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Measles 2013 - Page 2

post #21 of 33
And only in well nourished, healthy, non-immuno compromised kids.
post #22 of 33

It will be interesting to see the Welsh statistics.

 

This link out of Quebec, which saw a mealses outbreak in 2011, said the average age for mealses (n=776) was 15.  1/9 were hospitalised - no deaths.

http://www.msss.gouv.qc.ca/en/sujets/prob_sante/measles/portrait2011.php

 

Measles is highly contagious and outbreaks in the pre-vaccine era came around every 2-3 years.  I think it is very likely most people did get mealses before age 10 or so in the pre-vaccine era, and that our current systme of vaccination is pushing the age of measles forward - which might be part of the reason why we have higher complication rates.  

post #23 of 33
Thread Starter 
Quote:
Originally Posted by Rrrrrachel View Post

How polite of it to stay only in that age range.

 

Huh? Measles is not a disease of infants; they should be benefiting from maternal antibodies, from mothers that have real immunity from natural infection. Then you get the teens, who's vaccine induced immunity as worn off.

Quote:
Originally Posted by prosciencemum View Post

And only in well nourished, healthy, non-immuno compromised kids.

 

Right, that excludes vaccine damaged children, with compromised immune systems. No wonder the rate of complications seems to be so high these days, given that 51% of children today are chronically sick. 

post #24 of 33

oops

post #25 of 33
Maternal antibodies don't last until five.
post #26 of 33
Thread Starter 
post #27 of 33
Thread Starter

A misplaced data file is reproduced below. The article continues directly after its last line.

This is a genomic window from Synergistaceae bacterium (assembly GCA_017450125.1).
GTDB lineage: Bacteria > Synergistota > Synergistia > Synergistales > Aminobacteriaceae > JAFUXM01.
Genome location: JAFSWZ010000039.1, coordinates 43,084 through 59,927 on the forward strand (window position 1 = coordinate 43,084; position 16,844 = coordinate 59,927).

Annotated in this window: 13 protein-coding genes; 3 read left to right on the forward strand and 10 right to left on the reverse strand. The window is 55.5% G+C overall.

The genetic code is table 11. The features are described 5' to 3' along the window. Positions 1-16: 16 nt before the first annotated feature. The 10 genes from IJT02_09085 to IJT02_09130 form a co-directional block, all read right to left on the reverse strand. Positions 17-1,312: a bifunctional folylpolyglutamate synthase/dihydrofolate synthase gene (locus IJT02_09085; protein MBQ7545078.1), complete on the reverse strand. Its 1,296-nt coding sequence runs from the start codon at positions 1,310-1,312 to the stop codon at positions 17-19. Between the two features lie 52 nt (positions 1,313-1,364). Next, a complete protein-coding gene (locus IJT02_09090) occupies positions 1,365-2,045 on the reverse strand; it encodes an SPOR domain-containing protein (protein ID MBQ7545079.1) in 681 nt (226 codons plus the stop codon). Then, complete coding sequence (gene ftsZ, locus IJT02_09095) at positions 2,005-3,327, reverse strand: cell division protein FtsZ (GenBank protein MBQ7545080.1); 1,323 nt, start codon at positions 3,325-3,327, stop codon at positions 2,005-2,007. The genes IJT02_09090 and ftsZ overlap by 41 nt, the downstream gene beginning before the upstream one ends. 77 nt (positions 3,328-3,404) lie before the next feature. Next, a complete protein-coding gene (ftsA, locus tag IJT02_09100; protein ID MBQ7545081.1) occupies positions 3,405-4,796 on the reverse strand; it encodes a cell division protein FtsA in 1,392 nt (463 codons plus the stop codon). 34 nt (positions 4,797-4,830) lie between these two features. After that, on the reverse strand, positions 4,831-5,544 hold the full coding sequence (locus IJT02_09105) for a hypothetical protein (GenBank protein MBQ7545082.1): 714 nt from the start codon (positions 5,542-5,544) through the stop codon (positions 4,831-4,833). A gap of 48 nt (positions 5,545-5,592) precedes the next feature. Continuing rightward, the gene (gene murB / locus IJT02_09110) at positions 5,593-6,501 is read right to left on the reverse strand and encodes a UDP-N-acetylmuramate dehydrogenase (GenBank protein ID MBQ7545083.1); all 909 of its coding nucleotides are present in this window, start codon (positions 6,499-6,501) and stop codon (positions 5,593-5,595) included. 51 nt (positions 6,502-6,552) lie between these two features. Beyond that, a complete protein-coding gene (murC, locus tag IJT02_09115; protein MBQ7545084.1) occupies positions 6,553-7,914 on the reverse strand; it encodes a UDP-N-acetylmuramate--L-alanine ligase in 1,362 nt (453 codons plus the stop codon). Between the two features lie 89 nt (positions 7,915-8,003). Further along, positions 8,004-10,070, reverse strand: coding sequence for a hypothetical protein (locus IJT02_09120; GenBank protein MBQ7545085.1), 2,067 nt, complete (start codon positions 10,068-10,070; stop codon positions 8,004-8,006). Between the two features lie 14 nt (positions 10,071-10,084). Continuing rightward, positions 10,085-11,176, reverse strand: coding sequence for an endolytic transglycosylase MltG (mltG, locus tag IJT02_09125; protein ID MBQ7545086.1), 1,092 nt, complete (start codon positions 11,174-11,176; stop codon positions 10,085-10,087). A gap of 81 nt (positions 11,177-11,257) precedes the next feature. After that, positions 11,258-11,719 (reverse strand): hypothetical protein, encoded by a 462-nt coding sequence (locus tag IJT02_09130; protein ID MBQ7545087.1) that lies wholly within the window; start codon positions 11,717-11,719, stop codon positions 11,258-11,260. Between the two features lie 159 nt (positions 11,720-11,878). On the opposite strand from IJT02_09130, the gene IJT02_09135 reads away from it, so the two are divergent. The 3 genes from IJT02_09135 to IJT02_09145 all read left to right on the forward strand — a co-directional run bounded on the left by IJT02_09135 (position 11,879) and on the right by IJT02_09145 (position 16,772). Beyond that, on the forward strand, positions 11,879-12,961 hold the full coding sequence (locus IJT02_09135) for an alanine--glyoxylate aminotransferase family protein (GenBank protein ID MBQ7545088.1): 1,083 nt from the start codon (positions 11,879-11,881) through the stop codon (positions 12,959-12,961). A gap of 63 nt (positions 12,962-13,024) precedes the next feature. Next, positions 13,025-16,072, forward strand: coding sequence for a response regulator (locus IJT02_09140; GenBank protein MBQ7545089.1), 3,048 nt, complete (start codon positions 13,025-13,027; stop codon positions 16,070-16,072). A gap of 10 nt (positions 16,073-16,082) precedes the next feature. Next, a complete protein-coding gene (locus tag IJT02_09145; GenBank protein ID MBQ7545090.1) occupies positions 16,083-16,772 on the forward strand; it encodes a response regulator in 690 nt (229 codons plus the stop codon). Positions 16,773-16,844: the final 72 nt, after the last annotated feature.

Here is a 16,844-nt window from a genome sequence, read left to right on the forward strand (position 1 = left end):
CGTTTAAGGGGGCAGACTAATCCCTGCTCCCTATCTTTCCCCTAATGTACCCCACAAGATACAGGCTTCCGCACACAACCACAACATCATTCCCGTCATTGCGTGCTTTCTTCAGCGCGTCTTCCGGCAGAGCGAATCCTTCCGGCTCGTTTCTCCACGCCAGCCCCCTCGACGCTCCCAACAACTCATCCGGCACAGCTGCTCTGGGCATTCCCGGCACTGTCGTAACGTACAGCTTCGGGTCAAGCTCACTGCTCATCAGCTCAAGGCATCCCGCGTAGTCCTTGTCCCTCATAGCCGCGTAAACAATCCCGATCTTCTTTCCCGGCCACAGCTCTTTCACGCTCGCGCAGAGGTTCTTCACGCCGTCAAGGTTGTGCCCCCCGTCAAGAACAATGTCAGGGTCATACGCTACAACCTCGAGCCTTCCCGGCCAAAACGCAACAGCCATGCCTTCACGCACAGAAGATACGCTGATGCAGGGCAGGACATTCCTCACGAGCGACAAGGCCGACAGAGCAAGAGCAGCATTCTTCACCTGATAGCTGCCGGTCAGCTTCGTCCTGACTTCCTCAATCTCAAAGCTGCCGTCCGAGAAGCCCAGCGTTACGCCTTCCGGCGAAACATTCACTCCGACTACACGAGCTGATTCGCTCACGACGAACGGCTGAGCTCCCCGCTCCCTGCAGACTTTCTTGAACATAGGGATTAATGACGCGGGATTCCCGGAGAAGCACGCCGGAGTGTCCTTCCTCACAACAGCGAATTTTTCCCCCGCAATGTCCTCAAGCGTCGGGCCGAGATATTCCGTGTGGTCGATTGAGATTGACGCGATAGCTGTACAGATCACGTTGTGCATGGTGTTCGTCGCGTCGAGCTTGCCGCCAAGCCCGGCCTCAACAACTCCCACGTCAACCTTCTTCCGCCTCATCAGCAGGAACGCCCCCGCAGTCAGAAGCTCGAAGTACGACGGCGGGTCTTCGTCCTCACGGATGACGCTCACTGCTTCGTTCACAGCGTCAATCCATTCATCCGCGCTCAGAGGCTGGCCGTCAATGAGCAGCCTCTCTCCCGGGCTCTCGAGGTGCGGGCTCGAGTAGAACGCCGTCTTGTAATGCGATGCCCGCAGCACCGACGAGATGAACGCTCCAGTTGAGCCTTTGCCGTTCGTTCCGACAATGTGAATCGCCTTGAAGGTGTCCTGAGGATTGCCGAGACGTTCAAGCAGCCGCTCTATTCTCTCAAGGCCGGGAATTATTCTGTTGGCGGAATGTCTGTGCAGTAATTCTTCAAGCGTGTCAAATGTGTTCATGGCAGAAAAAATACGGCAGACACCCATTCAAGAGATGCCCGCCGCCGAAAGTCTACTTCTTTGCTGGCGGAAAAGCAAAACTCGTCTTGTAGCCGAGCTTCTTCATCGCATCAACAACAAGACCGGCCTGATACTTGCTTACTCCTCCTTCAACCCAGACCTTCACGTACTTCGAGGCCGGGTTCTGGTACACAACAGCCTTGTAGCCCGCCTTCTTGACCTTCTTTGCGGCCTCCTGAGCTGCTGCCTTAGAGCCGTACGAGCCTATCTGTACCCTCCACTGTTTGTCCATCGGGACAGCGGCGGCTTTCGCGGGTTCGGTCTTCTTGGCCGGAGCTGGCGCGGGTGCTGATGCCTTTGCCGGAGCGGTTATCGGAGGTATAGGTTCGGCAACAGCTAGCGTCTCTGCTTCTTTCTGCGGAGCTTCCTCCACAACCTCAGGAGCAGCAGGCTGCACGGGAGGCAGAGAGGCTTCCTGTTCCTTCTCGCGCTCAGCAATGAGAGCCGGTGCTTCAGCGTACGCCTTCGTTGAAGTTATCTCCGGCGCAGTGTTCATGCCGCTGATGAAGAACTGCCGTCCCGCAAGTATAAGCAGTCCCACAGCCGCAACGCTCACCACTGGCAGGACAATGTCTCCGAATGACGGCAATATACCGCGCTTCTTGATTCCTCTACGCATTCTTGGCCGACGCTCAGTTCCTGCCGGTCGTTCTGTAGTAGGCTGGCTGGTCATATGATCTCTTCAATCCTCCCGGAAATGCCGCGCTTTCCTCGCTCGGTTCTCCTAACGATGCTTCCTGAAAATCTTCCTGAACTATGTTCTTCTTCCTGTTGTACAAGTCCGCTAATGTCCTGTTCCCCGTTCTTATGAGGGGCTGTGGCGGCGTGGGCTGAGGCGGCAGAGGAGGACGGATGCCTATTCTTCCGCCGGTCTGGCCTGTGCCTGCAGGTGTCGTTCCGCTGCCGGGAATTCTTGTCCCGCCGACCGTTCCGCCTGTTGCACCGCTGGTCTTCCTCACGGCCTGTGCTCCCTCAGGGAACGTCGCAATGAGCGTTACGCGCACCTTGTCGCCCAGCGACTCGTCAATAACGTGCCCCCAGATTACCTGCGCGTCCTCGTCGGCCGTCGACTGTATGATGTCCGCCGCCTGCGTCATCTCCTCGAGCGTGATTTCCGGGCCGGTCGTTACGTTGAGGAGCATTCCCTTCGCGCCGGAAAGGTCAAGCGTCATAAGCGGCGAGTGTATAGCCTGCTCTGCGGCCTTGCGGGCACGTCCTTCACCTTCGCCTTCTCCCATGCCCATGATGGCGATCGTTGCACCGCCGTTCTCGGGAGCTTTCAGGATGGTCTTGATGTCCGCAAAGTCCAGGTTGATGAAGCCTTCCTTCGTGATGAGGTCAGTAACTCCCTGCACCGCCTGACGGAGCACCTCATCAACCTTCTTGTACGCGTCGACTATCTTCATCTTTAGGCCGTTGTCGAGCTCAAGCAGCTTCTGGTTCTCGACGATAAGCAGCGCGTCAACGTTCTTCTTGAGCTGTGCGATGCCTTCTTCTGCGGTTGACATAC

Quote:
Originally Posted by Rrrrrachel View Post

Maternal antibodies don't last until five.

Really? Then why were the vast majority of cases in the 5 to 9/10 age bracket? Why are we seeing infants too you to be vaccinated contracting measles now (see above chart) compared to pre-vaccine era?

post #28 of 33
None of that changes basic biology, even if I stipulate your claims are true, which I don't.
post #29 of 33
Thread Starter 
Quote:
Originally Posted by Rrrrrachel View Post

None of that changes basic biology, even if I stipulate your claims are true, which I don't.

Are you saying that measles pre-vaccine was a common disease in infants? If so you are totally wrong.. Most children contracted the disease in childhood. But whatever, you can believe what the heck you want, if it gives you comfort.

post #30 of 33
No. I'm not saying that.
post #31 of 33

What are you saying, Rachel? I am little confused as to what your point is….

 

I agree maternal antibodies do not last til 5, but they do give the baby some protection under age 1 (assuming the mother is unvaxxed).

 

Likewise, it seems most people did get the measles under age 10 in the prevaccine era, and that might have been the best (safest) time to get the measles.

post #32 of 33
My point is exactly what I said. Maternal antibodies don't last until five.
post #33 of 33
Thread Starter 

I actually didn't say that naturally derived maternal antibodies last until five, however, I don't think they suddenly go poof at 12 months. If they did, then the disease, pre-vaccine, would have predominantly been seen in infants and toddlers, and this just wasn't the case. Until now when vaccine induced maternal antibodies no longer provide protection for the very young - as evidenced by the incidence figures I posted above. Unless, of course you don't believe those either.

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